Ceglia v. Zuckerberg et al
RESPONSE in Opposition re 511 Eighth MOTION to Compel and For Other Relief filed by Paul D. Ceglia. (Attachments: # 1 Exhibit, # 2 Certificate of Service)(Boland, Dean)
UNITED STATES DISTRICT COURT
WESTERN DISTRICT OF NEW YORK
PAUL D. CEGLIA,
Civil Action No. : 1:10-cv-00569-RJA
OPPOSITION TO DEFENDANTS’
EIGHTH MOTION TO COMPEL
MARK ELLIOT ZUCKERBERG, Individually, and
The documents sought by the Eighth Motion to Compel are privileged. They
are not documents ordered by this court to be produced in any prior order. They
stem from Defendants’ false and now indisputably inaccurate description of Item
379 and the so-called Kasowitz Letter. Despite being ordered to produce the
Kasowitz Letter, the designation of it as confidential is entirely appropriate.
Defendants have been provided that letter and have described its contents in detail
in unredacted pleadings provided to this court. There is no justification for
removing the confidential designation except to enable Defendants to make that
letter a centerpiece of their public relations campaign against Plaintiff.
THERE HAS BEEN NO COURT ORDER ORDERING PLAINTIFF TO
PROVIDE THESE THREE PRIVILEGED DOCUMENTS
Not Responsive to 7th Motion to Compel:
Defendants spend the first six pages of their eighth motion to compel, Doc.
No. 512, giving the background of the seventh motion to compel in a blatant
attempt to falsely imply that the three privileged documents they are now unjustly
seeking were somehow responsive to the seventh motion to compel or that Plaintiff
was somehow delinquent in producing the three privileged documents. The three
privileged documents sought in this motion were not attached to Item 379, were not
disclosed to any third party including Jason Holmberg and were never listed on a
relevant materials log produced under this court’s order, Doc. No. 85, and therefore
No Order Has Required Plaintiff to Produce These Three Privileged
The Defendants argue that these three privileged documents were ordered to
be turned over by deceptively quoting portions of the Court’s August 18, 2011 order.
The Court’s August 18, 2011 Order directed Ceglia to identify and
produce “all electronic copies or images of the purported contract,”
“all electronic versions or purported versions of any contract,” and
“all electronic versions of any emails or purported emails” among
the relevant parties. See Doc. No. 117 ¶¶ 2-3. Doc. No. 512 at 8.
Plaintiff has fully complied with the Court’s August 18, 2011 order, which
required Plaintiff to turn over “(C) all electronic versions of any emails or purported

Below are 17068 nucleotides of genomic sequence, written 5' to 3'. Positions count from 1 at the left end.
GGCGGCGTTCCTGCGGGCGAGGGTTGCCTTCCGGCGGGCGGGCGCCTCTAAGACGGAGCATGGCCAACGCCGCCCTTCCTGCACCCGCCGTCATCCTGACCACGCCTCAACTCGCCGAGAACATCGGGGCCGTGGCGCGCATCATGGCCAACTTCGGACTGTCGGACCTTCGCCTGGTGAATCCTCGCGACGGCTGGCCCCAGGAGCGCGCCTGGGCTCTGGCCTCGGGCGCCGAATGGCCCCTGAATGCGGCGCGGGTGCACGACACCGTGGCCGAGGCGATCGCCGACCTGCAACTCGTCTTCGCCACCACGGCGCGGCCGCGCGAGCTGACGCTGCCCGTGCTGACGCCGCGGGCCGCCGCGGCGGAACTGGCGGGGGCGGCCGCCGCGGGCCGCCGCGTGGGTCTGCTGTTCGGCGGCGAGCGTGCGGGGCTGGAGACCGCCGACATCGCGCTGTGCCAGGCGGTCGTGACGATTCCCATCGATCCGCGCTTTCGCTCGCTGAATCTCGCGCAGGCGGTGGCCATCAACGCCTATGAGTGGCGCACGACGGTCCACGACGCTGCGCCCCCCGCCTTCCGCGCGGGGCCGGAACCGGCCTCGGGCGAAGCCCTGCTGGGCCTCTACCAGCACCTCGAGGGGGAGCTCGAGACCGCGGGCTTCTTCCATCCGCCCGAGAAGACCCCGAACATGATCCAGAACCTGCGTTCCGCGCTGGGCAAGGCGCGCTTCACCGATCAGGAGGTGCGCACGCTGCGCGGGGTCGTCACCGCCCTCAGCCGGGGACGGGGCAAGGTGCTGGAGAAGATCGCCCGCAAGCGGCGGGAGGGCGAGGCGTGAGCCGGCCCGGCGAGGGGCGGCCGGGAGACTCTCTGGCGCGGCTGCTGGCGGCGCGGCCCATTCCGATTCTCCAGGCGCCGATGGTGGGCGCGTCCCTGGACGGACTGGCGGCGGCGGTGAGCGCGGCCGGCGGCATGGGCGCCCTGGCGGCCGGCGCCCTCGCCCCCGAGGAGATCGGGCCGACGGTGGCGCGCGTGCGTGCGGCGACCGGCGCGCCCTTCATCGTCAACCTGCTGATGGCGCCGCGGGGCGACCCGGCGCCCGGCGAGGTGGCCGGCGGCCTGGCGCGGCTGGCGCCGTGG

emails by and among Defendant Zuckerberg, Plaintiff and/or other persons
associated with StreetFax ("Emails");”, Doc. No. 117 at 2, and, of course, said
nothing about turning over privileged documents or emails between Plaintiff’s
lawyers. Defendants are again misleading the court hoping their false description
of what was ordered will be adopted by this court leading to more privileged
documents being ordered produced.
The Three Privileged Documents Were Produced For Defendants Review:
The items sought in this motion to compel are to be found, if anywhere, on
Plaintiff’s electronic assets. Pursuant to this court’s order, Doc. No. 85, Defendants’
experts, Stroz Friedberg were entitled to make a complete copy of those electronic
assets. Thereafter, Defendants’ experts Stroz Friedberg were entitled to search
those assets and any copies of items from those electronic assets for all items it
deemed responsive to this court’s expedited discovery order. If Stroz felt a located
item was relevant, it was to place that item on a relevant materials log and present
that log to plaintiff to enable him to designate appropriate items as privileged. Doc.
No. 85. If Stroz did not feel a located item was relevant, it was not required to list
that item on a relevant materials log. Pursuant to this court’s order, Doc. No. 85, if
an item was not listed on Stroz’s relevant materials log, it is impossible that
Plaintiff could have a. designated it as privileged or, b. failed to designate is a
REGULAR DISCOVERY HAS NOT BEGUN
The Court clarified in its January 10, 2012 Decision and Order that we are
not in regular discovery where Rule 26 requirements apply to either party.
Here, the July 1, 2011 Order specifically limited discovery in this
action to the categories listed therein, none of which are broad
enough to include the five computers. Moreover, because no
scheduling conference pursuant to Rule 16(b) has yet been
scheduled, Defendants have also been exempted from participating
in any discovery conference under Rule 16(f). Thus, even assuming
Defendants could have been expected to reference the five